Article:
Since World War II, Egypt has been struggling to house its citizens properly. The main reason for this is that over 95% of the population live within the Nile Valley, which is less than 5% of the country’s land. This leads to severe overcrowding and an acute shortage of housing.
To tackle this, new cities have been built outside the valley. However, they often aren’t attractive enough to encourage people to move across the country. This is where the Church has been able to help. Helping keep communities alive is the bread and butter of church.
So, the Anglican church in Egypt asked itself what these new cities needed. They realised that they often lacked healthcare facilities. The Anglican church had already run the well-respected Harpur Memorial Hospital in Menouf for a hundred years, so they had the expertise to help. In 2010 they opened another hospital in Sadat, a growing industrial city north-west of Cairo. They also bought blocks of flats to house staff, without which many would not be able to work there.
The advantages of the new hospital go beyond healthcare. It has helped to put Sadat City on the map, providing an alternative to the cramped Valley. It also gave them the chance to establish a new congregation alongside the hospital, to ensure a Christian presence in the city from the start.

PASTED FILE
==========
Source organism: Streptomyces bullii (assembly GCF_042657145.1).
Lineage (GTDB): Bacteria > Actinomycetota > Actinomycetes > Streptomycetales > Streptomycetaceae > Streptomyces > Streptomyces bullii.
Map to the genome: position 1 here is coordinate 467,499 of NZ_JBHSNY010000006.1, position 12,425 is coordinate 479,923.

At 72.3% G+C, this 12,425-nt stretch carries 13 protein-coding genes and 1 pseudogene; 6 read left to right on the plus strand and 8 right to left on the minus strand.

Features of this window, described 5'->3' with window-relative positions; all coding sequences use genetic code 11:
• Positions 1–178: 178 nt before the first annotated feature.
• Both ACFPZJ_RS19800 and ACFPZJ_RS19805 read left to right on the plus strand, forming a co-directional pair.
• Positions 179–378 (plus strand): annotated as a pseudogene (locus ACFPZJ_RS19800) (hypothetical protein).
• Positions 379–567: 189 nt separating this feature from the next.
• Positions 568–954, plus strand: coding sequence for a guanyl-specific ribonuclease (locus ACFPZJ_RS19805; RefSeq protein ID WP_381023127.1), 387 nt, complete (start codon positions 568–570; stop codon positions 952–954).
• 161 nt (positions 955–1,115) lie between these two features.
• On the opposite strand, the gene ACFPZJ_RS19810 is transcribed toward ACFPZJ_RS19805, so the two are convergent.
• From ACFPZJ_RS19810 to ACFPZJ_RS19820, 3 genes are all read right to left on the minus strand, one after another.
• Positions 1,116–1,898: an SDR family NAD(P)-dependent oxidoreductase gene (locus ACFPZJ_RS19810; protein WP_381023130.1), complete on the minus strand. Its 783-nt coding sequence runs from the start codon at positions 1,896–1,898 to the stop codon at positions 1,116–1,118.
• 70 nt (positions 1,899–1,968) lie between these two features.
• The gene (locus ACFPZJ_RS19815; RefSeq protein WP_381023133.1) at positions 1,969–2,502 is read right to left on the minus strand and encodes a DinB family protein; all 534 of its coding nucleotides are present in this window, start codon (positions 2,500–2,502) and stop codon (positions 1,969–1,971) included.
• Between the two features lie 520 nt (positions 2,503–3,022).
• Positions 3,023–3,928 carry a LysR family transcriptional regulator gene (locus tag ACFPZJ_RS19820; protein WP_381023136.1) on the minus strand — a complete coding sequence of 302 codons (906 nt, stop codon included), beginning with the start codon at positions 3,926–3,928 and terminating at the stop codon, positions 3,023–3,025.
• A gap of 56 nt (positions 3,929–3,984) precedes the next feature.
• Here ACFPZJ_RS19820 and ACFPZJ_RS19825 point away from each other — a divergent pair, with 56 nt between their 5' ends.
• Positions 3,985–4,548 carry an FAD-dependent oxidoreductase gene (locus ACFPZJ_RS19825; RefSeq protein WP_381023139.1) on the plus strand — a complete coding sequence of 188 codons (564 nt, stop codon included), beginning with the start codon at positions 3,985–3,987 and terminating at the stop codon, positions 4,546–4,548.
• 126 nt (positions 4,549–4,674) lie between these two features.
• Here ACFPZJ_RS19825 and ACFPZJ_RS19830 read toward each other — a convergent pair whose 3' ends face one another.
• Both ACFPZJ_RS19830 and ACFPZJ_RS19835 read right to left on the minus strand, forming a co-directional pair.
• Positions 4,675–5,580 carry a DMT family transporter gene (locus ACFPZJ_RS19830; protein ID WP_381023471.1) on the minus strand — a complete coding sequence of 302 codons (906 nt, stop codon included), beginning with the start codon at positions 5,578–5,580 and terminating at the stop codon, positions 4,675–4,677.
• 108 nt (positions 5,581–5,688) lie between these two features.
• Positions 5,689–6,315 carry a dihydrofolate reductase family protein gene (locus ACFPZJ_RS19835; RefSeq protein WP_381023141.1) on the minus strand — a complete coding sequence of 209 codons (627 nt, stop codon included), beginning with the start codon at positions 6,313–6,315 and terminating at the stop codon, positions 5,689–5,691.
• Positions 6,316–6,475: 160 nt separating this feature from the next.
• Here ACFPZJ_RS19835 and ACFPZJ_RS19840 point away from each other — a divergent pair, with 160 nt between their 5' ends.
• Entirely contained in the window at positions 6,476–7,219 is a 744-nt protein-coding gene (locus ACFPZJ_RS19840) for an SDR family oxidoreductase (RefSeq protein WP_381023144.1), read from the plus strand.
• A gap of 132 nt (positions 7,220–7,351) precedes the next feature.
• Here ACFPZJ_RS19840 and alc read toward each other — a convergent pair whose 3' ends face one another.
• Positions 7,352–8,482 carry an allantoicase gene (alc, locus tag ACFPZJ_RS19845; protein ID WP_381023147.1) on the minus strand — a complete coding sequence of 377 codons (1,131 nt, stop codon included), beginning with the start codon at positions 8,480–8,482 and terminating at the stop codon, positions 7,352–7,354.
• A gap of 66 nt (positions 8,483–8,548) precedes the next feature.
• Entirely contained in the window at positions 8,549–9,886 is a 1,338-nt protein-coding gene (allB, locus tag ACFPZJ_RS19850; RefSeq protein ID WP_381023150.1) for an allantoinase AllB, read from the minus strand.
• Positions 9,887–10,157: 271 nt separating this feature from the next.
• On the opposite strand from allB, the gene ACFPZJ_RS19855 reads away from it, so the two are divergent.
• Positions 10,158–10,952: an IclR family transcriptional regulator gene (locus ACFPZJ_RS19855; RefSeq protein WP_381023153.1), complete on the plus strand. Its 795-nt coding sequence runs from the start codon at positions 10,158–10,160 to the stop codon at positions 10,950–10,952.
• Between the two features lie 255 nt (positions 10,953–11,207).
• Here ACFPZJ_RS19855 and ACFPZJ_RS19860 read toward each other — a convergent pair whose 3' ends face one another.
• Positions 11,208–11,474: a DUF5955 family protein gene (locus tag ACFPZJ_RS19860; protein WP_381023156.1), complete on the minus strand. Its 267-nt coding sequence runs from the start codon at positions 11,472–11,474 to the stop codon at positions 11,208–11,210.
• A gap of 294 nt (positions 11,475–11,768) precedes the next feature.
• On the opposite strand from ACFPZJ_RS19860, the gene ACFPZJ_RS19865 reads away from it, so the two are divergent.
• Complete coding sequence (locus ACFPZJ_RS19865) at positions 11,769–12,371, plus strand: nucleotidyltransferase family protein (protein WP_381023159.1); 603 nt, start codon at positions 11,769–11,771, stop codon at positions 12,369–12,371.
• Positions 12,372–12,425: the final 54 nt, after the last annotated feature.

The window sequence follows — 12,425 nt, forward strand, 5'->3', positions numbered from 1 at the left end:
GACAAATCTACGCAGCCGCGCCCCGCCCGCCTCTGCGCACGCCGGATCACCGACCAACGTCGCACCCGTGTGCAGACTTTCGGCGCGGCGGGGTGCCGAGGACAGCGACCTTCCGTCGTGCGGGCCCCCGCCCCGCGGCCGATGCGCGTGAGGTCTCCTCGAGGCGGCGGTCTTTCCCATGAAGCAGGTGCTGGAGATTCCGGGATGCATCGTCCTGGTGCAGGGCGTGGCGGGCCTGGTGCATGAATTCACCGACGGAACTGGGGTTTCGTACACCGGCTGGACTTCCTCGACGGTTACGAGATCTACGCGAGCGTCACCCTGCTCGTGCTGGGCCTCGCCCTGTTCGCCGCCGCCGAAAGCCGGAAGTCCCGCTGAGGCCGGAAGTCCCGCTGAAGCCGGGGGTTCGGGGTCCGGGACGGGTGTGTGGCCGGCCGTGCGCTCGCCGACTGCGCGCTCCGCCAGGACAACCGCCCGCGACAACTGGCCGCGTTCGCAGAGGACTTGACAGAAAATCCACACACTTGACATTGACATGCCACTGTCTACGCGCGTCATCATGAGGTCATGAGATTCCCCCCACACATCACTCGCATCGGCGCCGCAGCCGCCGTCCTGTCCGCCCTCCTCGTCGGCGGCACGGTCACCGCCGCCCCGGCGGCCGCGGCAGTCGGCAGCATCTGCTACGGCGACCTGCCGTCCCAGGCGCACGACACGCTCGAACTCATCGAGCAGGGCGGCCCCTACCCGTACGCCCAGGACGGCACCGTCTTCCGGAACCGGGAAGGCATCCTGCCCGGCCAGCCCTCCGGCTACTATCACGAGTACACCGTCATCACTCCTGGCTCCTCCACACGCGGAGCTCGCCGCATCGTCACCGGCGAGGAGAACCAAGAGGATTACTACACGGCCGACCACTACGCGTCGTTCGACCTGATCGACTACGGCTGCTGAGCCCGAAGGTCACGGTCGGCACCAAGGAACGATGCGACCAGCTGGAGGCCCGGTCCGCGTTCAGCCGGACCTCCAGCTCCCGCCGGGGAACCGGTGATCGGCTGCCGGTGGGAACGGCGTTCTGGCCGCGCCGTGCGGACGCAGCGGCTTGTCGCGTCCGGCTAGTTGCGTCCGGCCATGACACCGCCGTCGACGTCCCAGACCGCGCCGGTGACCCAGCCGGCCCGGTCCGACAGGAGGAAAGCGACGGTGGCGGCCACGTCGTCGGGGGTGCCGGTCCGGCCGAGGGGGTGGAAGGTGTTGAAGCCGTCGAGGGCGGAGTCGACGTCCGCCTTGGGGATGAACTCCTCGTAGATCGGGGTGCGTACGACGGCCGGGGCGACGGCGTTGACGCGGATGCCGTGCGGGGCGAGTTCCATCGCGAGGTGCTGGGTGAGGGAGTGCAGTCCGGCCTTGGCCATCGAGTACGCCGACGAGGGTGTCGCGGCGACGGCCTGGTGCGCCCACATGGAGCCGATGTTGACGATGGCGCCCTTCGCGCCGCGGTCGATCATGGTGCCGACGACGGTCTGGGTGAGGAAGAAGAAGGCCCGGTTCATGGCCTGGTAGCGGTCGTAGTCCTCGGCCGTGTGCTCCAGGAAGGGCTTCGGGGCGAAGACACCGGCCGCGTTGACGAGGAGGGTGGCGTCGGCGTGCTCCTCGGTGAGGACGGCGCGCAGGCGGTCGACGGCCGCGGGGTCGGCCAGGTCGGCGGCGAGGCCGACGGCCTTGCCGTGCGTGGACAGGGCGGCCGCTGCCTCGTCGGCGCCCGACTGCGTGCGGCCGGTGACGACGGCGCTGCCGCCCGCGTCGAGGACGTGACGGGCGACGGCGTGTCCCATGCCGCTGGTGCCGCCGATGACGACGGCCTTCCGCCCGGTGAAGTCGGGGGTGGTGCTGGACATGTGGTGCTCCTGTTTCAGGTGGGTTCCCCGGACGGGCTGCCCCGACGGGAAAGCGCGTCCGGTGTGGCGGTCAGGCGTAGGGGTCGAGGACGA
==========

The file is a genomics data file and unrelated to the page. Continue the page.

Bishop Mouneer explained that the church sees the provision of healthcare facilities as a key witness to the love of God.
In many of the new cities, the Church has also been establishing community centres. Part of the reason for this is to provide a space for church meetings, but they are providing several other services to ensure that these new cities thrive. Many of those arriving in these new developments struggle to find work, so the centres provide a wide range of services. They build people’s employability through English lessons, train people in life skills and even offer microloans for those who need them.
So, what can we learn from this in England? For one thing, churches should engage with new housing developments – we can meet the needs of the community flexibly. More generally, it reminds us to be holistic in our mission. The thoughtfulness behind the church’s mission in Egypt is inspirational – meeting health and education needs, building community, helping to address some of the big structural issues of the housing market in Egypt, and bringing people to God. How can your church target its work to address the needs of your area?